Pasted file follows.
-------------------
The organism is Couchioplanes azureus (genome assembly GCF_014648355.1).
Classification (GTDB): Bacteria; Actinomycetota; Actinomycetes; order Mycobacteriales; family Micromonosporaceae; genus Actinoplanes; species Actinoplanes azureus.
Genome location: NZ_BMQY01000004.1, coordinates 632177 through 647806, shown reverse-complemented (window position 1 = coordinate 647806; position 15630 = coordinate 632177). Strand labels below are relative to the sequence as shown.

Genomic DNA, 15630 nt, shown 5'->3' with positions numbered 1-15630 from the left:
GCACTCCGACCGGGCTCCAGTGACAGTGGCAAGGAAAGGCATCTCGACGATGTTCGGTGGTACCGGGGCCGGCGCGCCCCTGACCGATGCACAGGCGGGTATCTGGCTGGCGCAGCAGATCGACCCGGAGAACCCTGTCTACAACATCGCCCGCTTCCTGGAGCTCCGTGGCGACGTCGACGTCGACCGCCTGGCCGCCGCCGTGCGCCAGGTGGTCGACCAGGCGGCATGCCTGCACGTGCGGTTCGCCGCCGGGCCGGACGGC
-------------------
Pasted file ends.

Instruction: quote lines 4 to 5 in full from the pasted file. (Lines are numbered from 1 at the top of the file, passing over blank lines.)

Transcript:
Genomic DNA, 15630 nt, shown 5'->3' with positions numbered 1-15630 from the left:
GCACTCCGACCGGGCTCCAGTGACAGTGGCAAGGAAAGGCATCTCGACGATGTTCGGTGGTACCGGGGCCGGCGCGCCCCTGACCGATGCACAGGCGGGTATCTGGCTGGCGCAGCAGATCGACCCGGAGAACCCTGTCTACAACATCGCCCGCTTCCTGGAGCTCCGTGGCGACGTCGACGTCGACCGCCTGGCCGCCGCCGTGCGCCAGGTGGTCGACCAGGCGGCATGCCTGCACGTGCGGTTCGCCGCCGGGCCGGACGGC